After subjecting a test piece (552t) of soft steel (spcc) to the conditioning treatments mentioned above for irons and steels, it was immersed into a plating bath of which composition is described below. Upon the throwing in, the test piece started to generate gas from its surface and become lightly black and a deeply black coating was formed with lapse of time. After 30 minutes, the test piece was removed from the bath, washed with water and dried, and the thickness of the plated coating was measured. The thickness was about 7.5 μm, and the plated surface was composed of black coating and exhibited uniform color tone.

______________________________________Nickel sulfate       1  10-1 mol/lSodium hypophosphite 2  10-1 mol/lMalic acid           3  10-1 mol/lSuccinic acid        8  10-2 mol/lGlycine              8  10-2 mol/lTartaric acid        3  10-2 mol/lAmmonium acetate     5  10-2 mol/lZinc sulfate         5  10-3 mol/lSodium N,N-diethyl-dithiocarbamate                4  10-5 mol/lStabilizer (lead acetate)                8  10-6 mol/lpH                   8.5 (sodium hydroxide)Plating bath temperature                90 C.______________________________________

For a comparison, plating of a similar test piece was performed with the same plating bath as the above Example 1 except that it lacked the zinc ion source, zinc sulfate, the nitrogenous compound, glycine, and the sulfur compound, sodium N,N-diethyl-dithiocarbamate, while pH was adjusted to 5, which is a usual pH for the conventional electroless nickel plating. Upon the throwing in, the test piece started to generate gas from its surface and plated coating started to deposit. The test piece removed from the bath 30 minutes later did not get black color at all on its surface and the surface was composed of a coating exhibiting whity lustrous nickel color.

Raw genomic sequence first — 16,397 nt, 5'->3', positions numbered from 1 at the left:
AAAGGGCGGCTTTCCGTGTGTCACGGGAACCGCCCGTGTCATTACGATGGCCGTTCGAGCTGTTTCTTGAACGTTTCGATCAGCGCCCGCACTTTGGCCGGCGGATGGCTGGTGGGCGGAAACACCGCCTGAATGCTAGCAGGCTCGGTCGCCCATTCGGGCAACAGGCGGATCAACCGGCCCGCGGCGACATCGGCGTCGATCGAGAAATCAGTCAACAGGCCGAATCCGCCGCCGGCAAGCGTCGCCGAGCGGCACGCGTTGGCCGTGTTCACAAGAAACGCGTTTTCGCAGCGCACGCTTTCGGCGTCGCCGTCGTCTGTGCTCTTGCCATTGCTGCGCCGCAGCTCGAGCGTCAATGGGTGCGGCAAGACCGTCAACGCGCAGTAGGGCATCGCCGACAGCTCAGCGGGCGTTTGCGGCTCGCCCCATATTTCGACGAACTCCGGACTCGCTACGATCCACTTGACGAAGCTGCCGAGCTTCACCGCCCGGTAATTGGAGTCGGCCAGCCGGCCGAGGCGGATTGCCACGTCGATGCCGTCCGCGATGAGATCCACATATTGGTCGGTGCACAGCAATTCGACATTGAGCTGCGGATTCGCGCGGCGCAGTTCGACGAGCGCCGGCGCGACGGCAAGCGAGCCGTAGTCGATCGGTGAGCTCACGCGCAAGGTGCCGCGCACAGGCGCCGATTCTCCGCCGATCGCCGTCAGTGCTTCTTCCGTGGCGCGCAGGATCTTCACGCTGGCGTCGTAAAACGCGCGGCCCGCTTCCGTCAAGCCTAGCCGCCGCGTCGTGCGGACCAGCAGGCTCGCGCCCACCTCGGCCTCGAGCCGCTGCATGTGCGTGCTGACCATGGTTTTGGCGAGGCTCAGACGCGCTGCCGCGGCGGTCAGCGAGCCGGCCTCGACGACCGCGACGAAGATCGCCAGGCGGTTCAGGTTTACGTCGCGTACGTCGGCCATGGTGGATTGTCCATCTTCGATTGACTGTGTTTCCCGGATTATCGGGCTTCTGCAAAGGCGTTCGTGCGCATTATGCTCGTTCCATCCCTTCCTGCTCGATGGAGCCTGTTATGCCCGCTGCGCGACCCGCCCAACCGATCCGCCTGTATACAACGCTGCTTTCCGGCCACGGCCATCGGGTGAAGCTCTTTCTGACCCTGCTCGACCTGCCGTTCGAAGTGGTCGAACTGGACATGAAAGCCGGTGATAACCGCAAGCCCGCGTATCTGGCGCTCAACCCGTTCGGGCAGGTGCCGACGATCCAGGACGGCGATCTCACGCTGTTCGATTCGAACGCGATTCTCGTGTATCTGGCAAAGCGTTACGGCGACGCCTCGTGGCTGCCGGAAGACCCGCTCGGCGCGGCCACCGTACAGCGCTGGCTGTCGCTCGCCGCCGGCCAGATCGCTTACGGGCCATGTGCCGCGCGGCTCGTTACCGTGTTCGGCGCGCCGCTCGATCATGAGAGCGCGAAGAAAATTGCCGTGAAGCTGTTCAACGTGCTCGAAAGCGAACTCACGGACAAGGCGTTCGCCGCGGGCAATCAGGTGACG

Example 2

After subjecting a test piece (552t) of soft steel (spcc) to the conditioning treatments mentioned above for irons and steels, it was immersed into a plating bath of which composition is described below. Upon the throwing in, the test piece started to generate gas from its surface and become lightly black and a deeply black coating was formed with lapse of time. After 30 minutes, the test piece was removed from the bath, washed with water and dried, and the thickness of the plated coating was measured. The thickness was about 7.0 μm, and plated surface was composed of black coating and exhibited uniform color tone.